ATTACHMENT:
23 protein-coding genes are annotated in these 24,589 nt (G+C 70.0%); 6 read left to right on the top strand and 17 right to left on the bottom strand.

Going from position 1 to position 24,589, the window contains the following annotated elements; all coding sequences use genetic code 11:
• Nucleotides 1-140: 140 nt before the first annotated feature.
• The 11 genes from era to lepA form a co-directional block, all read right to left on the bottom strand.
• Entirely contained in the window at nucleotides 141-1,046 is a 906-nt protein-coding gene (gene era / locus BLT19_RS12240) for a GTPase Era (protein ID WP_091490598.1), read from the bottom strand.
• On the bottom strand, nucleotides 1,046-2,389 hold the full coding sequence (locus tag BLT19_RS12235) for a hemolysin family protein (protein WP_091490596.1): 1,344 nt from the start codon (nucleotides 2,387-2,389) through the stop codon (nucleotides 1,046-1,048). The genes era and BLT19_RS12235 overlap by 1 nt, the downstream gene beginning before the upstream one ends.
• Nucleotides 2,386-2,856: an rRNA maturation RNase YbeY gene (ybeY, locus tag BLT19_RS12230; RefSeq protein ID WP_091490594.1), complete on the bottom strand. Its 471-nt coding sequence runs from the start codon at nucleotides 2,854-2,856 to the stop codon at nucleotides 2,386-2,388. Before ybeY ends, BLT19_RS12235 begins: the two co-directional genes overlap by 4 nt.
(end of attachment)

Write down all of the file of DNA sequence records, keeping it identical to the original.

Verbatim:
23 protein-coding genes are annotated in these 24,589 nt (G+C 70.0%); 6 read left to right on the top strand and 17 right to left on the bottom strand.

Going from position 1 to position 24,589, the window contains the following annotated elements; all coding sequences use genetic code 11:
• Nucleotides 1-140: 140 nt before the first annotated feature.
• The 11 genes from era to lepA form a co-directional block, all read right to left on the bottom strand.
• Entirely contained in the window at nucleotides 141-1,046 is a 906-nt protein-coding gene (gene era / locus BLT19_RS12240) for a GTPase Era (protein ID WP_091490598.1), read from the bottom strand.
• On the bottom strand, nucleotides 1,046-2,389 hold the full coding sequence (locus tag BLT19_RS12235) for a hemolysin family protein (protein WP_091490596.1): 1,344 nt from the start codon (nucleotides 2,387-2,389) through the stop codon (nucleotides 1,046-1,048). The genes era and BLT19_RS12235 overlap by 1 nt, the downstream gene beginning before the upstream one ends.
• Nucleotides 2,386-2,856: an rRNA maturation RNase YbeY gene (ybeY, locus tag BLT19_RS12230; RefSeq protein ID WP_091490594.1), complete on the bottom strand. Its 471-nt coding sequence runs from the start codon at nucleotides 2,854-2,856 to the stop codon at nucleotides 2,386-2,388. Before ybeY ends, BLT19_RS12235 begins: the two co-directional genes overlap by 4 nt.